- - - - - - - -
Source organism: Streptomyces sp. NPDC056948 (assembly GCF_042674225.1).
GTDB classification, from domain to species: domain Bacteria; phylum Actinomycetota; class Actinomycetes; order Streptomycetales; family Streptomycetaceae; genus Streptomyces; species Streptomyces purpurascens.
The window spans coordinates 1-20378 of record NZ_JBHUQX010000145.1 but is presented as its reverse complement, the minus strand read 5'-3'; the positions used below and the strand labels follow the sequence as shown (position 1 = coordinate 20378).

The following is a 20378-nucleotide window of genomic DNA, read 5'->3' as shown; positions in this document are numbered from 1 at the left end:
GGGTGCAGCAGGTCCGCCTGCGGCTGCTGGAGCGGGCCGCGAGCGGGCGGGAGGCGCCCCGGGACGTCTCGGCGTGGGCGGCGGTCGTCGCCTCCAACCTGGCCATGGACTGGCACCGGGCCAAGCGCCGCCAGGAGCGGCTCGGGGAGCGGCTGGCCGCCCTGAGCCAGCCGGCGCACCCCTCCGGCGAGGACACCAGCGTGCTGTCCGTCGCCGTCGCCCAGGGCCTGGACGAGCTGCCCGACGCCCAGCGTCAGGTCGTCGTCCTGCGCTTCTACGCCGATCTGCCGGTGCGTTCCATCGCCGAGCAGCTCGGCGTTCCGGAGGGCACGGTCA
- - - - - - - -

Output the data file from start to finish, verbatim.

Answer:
Source organism: Streptomyces sp. NPDC056948 (assembly GCF_042674225.1).
GTDB classification, from domain to species: domain Bacteria; phylum Actinomycetota; class Actinomycetes; order Streptomycetales; family Streptomycetaceae; genus Streptomyces; species Streptomyces purpurascens.
The window spans coordinates 1-20378 of record NZ_JBHUQX010000145.1 but is presented as its reverse complement, the minus strand read 5'-3'; the positions used below and the strand labels follow the sequence as shown (position 1 = coordinate 20378).

The following is a 20378-nucleotide window of genomic DNA, read 5'->3' as shown; positions in this document are numbered from 1 at the left end:
GGGTGCAGCAGGTCCGCCTGCGGCTGCTGGAGCGGGCCGCGAGCGGGCGGGAGGCGCCCCGGGACGTCTCGGCGTGGGCGGCGGTCGTCGCCTCCAACCTGGCCATGGACTGGCACCGGGCCAAGCGCCGCCAGGAGCGGCTCGGGGAGCGGCTGGCCGCCCTGAGCCAGCCGGCGCACCCCTCCGGCGAGGACACCAGCGTGCTGTCCGTCGCCGTCGCCCAGGGCCTGGACGAGCTGCCCGACGCCCAGCGTCAGGTCGTCGTCCTGCGCTTCTACGCCGATCTGCCGGTGCGTTCCATCGCCGAGCAGCTCGGCGTTCCGGAGGGCACGGTCA